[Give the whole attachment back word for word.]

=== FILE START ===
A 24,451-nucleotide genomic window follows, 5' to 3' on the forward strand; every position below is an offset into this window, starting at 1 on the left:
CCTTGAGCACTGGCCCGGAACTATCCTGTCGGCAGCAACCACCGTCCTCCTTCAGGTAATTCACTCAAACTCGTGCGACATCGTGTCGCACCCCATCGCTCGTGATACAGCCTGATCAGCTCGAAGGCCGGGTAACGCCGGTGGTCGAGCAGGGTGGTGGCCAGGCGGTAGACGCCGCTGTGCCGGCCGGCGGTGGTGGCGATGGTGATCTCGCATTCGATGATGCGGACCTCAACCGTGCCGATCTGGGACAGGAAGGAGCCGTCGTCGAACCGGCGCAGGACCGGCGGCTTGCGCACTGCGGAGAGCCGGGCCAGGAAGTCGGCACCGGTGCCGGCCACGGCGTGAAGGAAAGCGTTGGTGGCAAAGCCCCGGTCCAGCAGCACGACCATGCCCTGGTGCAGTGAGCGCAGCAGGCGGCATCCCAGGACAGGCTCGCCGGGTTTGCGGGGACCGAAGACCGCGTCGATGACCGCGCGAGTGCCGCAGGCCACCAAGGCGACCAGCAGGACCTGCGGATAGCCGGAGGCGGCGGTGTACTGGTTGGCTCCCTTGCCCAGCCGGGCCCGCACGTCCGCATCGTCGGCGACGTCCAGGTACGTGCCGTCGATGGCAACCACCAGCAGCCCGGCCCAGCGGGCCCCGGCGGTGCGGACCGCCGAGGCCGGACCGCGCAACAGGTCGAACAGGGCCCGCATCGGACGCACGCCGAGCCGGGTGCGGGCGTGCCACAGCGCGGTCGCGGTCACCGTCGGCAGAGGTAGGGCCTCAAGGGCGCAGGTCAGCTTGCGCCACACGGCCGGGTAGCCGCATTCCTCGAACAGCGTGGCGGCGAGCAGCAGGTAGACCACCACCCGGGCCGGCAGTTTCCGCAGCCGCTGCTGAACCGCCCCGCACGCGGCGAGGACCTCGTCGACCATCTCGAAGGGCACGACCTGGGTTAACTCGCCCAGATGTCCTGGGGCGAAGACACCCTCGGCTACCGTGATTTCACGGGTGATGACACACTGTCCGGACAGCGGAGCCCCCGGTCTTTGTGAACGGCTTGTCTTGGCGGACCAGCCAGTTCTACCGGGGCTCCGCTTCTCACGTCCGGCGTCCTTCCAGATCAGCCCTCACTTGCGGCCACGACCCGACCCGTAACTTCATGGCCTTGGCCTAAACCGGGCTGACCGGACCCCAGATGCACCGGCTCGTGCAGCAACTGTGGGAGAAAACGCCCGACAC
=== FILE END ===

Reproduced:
A 24,451-nucleotide genomic window follows, 5' to 3' on the forward strand; every position below is an offset into this window, starting at 1 on the left:
CCTTGAGCACTGGCCCGGAACTATCCTGTCGGCAGCAACCACCGTCCTCCTTCAGGTAATTCACTCAAACTCGTGCGACATCGTGTCGCACCCCATCGCTCGTGATACAGCCTGATCAGCTCGAAGGCCGGGTAACGCCGGTGGTCGAGCAGGGTGGTGGCCAGGCGGTAGACGCCGCTGTGCCGGCCGGCGGTGGTGGCGATGGTGATCTCGCATTCGATGATGCGGACCTCAACCGTGCCGATCTGGGACAGGAAGGAGCCGTCGTCGAACCGGCGCAGGACCGGCGGCTTGCGCACTGCGGAGAGCCGGGCCAGGAAGTCGGCACCGGTGCCGGCCACGGCGTGAAGGAAAGCGTTGGTGGCAAAGCCCCGGTCCAGCAGCACGACCATGCCCTGGTGCAGTGAGCGCAGCAGGCGGCATCCCAGGACAGGCTCGCCGGGTTTGCGGGGACCGAAGACCGCGTCGATGACCGCGCGAGTGCCGCAGGCCACCAAGGCGACCAGCAGGACCTGCGGATAGCCGGAGGCGGCGGTGTACTGGTTGGCTCCCTTGCCCAGCCGGGCCCGCACGTCCGCATCGTCGGCGACGTCCAGGTACGTGCCGTCGATGGCAACCACCAGCAGCCCGGCCCAGCGGGCCCCGGCGGTGCGGACCGCCGAGGCCGGACCGCGCAACAGGTCGAACAGGGCCCGCATCGGACGCACGCCGAGCCGGGTGCGGGCGTGCCACAGCGCGGTCGCGGTCACCGTCGGCAGAGGTAGGGCCTCAAGGGCGCAGGTCAGCTTGCGCCACACGGCCGGGTAGCCGCATTCCTCGAACAGCGTGGCGGCGAGCAGCAGGTAGACCACCACCCGGGCCGGCAGTTTCCGCAGCCGCTGCTGAACCGCCCCGCACGCGGCGAGGACCTCGTCGACCATCTCGAAGGGCACGACCTGGGTTAACTCGCCCAGATGTCCTGGGGCGAAGACACCCTCGGCTACCGTGATTTCACGGGTGATGACACACTGTCCGGACAGCGGAGCCCCCGGTCTTTGTGAACGGCTTGTCTTGGCGGACCAGCCAGTTCTACCGGGGCTCCGCTTCTCACGTCCGGCGTCCTTCCAGATCAGCCCTCACTTGCGGCCACGACCCGACCCGTAACTTCATGGCCTTGGCCTAAACCGGGCTGACCGGACCCCAGATGCACCGGCTCGTGCAGCAACTGTGGGAGAAAACGCCCGACAC